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DARA was created by Her Majesty's Government in April 2001, as an alternative competitive source of aircraft repair to that offered by the commercial, private sector. It has a major strategic role in ensuring that our front-line fleet is kept in the air at the right price, so that we get value for money.

The RAF used to carry out deep repair and maintenance—in fact, it did so in my constituency for 40-odd years—but not because it could deliver front-line capability better, more cost-effectively or more efficiently than business, but because there was a very good military case for doing so during the cold war. Since the end of the cold war, no one—none of the NATO countries, nor any of those who produced strategic defence reviews—believes that there is any military or economic case for the RAF to carry out deep support for our fast jets on the front line.

Only the declaration of a preferred option has been announced, but I am deeply concerned that, if pursued, it will result in capability failures and a dependence on a monopoly source of support for the RAF, and that a well-known defence contractor—I shall not name it, but I am sure that those on the Front Bench are aware of it—will be relied on to bail out the RAF in the future, as it has had to do in the past. If the fully commercialised civilian capability that exists is taken out of DARA, the RAF will have no one else to turn to. I draw the House's attention to the recent comments of the Public Accounts Committee when it interviewed Sir Kevin Tebbit about the Ministry of Defence's constant failure to avoid being dependent on a monopoly supplier; that is exactly what is happening.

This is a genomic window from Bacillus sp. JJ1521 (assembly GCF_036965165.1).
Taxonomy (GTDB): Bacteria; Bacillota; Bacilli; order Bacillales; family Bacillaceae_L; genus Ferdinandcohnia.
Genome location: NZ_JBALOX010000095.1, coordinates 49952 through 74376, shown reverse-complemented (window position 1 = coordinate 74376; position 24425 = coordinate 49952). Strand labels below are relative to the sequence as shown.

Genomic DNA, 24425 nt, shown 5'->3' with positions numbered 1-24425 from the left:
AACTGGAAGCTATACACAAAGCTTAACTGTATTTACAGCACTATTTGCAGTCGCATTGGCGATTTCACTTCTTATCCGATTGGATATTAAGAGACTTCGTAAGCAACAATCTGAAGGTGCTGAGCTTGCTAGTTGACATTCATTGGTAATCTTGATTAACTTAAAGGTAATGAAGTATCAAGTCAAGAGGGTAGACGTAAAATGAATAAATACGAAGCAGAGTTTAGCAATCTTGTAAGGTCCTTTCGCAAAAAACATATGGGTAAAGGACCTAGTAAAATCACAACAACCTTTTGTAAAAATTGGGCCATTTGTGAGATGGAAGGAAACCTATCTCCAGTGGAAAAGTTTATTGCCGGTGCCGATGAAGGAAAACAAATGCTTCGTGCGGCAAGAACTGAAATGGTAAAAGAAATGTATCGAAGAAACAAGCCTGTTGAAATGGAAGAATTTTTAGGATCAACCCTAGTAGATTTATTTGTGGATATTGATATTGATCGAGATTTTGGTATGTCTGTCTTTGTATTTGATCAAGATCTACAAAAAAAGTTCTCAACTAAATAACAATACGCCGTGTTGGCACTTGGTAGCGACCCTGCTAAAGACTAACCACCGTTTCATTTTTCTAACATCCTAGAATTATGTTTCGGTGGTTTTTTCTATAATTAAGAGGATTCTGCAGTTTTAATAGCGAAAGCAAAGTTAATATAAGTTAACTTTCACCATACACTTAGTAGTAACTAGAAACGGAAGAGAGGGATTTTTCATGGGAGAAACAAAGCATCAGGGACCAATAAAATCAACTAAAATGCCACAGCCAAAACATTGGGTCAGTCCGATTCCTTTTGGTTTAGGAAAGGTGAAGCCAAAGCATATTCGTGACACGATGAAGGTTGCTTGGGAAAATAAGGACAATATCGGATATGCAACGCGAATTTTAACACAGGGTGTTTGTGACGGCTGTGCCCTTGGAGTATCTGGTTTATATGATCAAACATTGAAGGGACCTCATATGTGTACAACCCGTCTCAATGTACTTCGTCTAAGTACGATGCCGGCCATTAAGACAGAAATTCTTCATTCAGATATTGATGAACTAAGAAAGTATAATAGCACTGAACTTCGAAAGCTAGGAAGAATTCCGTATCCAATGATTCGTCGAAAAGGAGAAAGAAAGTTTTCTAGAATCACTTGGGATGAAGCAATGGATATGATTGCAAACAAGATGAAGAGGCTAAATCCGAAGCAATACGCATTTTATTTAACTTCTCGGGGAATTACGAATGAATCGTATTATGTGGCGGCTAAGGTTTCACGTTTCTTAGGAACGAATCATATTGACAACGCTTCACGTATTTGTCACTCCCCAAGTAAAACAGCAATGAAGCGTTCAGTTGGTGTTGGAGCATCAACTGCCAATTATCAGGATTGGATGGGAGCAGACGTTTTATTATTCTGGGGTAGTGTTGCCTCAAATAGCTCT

The decision is bizarre, but it reflects the drift that is occurring in the DPA and the DLO. I am absolutely delighted that the Defence Committee has decided to investigate the preferred option before the decision is taken, rather than after the recommendation is implemented and the capability is lost for ever.